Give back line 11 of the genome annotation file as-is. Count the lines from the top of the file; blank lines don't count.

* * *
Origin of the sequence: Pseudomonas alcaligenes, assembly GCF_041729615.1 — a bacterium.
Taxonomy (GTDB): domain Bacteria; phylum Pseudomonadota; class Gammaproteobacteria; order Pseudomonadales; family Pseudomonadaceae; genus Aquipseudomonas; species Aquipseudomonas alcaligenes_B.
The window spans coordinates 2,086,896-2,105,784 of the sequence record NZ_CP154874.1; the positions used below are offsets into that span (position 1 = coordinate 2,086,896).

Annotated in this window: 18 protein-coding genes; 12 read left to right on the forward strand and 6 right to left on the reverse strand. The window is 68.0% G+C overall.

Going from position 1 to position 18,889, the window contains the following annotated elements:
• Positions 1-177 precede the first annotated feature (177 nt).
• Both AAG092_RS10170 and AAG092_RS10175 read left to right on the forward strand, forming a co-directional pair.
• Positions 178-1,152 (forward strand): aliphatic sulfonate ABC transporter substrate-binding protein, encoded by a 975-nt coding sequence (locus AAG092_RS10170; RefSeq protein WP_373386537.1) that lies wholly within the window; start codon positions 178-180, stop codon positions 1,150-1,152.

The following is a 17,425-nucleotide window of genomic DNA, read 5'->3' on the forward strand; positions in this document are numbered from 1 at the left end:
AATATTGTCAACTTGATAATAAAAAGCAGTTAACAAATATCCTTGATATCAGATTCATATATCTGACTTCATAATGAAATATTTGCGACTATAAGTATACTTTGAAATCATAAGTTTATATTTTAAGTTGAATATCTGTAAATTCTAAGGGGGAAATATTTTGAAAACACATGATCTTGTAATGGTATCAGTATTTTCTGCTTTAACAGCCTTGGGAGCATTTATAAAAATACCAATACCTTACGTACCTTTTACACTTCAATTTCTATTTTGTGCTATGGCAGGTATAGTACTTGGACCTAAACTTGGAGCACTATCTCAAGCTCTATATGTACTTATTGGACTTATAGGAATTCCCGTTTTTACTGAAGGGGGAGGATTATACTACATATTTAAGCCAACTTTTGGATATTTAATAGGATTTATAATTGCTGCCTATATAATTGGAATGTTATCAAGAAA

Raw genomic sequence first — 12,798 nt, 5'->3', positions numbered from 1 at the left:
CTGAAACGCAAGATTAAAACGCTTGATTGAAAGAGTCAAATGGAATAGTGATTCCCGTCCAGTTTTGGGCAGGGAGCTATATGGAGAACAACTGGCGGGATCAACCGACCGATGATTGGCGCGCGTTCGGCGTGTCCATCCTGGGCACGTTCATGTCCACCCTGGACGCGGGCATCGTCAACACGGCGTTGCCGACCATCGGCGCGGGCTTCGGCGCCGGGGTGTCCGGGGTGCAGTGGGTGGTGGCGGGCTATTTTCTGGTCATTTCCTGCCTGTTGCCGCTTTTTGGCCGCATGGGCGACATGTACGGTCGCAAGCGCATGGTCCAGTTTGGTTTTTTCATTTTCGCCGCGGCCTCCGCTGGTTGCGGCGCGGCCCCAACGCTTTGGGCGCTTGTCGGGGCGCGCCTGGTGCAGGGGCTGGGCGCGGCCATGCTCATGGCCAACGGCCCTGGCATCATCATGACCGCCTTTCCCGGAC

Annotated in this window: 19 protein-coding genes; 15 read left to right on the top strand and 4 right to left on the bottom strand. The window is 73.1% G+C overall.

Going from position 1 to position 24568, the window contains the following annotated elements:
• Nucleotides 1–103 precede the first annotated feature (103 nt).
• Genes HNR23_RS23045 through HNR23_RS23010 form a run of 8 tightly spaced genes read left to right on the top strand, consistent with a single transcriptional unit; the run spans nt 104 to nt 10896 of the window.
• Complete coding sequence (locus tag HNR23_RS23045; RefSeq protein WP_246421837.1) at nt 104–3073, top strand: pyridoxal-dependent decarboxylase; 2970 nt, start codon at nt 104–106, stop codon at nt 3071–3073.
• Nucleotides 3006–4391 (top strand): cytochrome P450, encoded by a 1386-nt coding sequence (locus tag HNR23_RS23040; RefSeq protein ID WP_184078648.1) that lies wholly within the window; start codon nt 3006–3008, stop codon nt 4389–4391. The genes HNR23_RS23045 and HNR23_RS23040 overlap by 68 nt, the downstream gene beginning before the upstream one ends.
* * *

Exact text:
Raw genomic sequence first — 12,798 nt, 5'->3', positions numbered from 1 at the left: